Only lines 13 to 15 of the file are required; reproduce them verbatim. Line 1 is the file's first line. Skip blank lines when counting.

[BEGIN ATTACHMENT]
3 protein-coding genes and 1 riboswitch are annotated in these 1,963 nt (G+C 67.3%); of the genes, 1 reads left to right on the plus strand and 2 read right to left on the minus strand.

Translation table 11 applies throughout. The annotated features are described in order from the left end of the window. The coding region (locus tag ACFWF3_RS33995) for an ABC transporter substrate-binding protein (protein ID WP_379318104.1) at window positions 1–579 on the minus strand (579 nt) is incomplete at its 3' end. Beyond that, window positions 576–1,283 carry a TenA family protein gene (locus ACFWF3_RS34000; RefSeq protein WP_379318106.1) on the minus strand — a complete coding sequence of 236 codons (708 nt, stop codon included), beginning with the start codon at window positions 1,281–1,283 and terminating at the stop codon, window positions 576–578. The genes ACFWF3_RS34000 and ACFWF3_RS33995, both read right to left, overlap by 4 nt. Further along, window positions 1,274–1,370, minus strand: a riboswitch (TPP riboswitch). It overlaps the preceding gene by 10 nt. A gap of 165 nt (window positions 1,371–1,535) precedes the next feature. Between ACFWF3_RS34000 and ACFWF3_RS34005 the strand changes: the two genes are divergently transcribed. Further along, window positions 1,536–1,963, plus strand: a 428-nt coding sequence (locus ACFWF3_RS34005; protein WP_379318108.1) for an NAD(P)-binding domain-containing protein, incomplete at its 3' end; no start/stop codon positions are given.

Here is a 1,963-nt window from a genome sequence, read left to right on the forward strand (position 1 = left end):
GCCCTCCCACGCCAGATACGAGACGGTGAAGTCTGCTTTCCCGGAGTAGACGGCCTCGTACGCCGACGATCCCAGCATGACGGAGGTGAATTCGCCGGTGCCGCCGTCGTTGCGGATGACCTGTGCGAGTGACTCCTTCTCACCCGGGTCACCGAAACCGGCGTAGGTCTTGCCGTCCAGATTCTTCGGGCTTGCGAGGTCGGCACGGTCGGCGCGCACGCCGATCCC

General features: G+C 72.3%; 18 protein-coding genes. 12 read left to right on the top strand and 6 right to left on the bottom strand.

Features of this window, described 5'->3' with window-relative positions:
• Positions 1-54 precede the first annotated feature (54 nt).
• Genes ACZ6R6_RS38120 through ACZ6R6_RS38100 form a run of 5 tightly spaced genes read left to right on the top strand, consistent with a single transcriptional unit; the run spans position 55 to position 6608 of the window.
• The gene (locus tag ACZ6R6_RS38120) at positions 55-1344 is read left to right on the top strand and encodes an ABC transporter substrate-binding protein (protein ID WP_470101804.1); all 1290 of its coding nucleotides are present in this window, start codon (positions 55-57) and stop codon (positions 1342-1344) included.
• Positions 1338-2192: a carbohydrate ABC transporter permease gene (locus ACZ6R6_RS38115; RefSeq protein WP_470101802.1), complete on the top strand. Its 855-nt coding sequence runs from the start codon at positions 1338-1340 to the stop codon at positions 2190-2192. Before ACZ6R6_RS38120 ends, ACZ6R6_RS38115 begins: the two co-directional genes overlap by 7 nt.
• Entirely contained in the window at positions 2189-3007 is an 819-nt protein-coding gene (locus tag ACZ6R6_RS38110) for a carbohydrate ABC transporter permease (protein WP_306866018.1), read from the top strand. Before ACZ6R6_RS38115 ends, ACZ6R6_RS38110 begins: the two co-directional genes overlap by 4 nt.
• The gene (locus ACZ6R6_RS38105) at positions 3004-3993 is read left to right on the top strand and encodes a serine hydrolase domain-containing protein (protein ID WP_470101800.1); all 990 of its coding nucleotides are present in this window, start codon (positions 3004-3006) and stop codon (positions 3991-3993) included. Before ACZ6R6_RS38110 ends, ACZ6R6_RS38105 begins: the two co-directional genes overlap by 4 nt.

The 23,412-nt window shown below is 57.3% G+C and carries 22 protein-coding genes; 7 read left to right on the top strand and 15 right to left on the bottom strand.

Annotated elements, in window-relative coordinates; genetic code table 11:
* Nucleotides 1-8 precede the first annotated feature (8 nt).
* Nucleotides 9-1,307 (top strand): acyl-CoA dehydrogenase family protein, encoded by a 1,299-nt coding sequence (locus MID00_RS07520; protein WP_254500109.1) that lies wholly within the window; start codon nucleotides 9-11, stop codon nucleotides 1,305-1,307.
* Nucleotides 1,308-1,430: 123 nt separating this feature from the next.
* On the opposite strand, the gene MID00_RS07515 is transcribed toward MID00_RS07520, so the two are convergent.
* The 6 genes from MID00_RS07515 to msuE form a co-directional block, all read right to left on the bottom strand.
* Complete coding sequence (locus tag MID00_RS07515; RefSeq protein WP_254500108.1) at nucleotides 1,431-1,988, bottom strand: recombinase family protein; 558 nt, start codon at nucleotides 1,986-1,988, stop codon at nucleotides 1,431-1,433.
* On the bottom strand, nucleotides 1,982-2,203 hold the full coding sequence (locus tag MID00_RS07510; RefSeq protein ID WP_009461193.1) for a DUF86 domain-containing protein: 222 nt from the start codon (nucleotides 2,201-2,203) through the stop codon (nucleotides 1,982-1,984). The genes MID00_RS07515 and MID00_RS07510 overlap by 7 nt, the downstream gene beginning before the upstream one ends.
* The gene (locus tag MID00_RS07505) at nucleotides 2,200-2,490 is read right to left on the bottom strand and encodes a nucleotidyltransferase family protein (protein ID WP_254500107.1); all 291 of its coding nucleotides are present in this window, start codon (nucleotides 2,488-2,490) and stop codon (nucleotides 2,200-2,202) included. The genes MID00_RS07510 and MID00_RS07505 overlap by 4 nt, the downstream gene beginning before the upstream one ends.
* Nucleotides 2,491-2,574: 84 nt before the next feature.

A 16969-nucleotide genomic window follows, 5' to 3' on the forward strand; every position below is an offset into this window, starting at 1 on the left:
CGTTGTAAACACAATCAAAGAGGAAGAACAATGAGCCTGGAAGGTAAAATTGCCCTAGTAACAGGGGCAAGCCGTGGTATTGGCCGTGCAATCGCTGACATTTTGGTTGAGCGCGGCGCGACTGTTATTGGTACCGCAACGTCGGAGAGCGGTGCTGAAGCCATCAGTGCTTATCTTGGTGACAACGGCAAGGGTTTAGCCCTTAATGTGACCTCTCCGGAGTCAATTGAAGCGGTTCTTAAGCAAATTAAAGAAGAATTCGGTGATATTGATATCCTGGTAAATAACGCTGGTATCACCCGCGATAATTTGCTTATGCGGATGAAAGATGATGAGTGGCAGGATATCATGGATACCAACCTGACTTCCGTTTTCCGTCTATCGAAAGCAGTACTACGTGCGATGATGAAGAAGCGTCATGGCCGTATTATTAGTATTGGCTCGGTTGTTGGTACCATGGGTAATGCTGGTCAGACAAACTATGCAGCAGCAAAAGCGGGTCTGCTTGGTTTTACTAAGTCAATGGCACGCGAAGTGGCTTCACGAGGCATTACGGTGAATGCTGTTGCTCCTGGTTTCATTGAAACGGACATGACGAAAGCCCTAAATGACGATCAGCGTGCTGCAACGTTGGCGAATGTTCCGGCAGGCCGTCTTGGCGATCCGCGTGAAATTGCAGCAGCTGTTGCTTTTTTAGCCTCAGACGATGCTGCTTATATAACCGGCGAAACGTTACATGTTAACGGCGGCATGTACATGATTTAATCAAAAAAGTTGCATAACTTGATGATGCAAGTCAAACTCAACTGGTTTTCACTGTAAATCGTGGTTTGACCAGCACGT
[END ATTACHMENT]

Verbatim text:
The 23,412-nt window shown below is 57.3% G+C and carries 22 protein-coding genes; 7 read left to right on the top strand and 15 right to left on the bottom strand.

Annotated elements, in window-relative coordinates; genetic code table 11:
* Nucleotides 1-8 precede the first annotated feature (8 nt).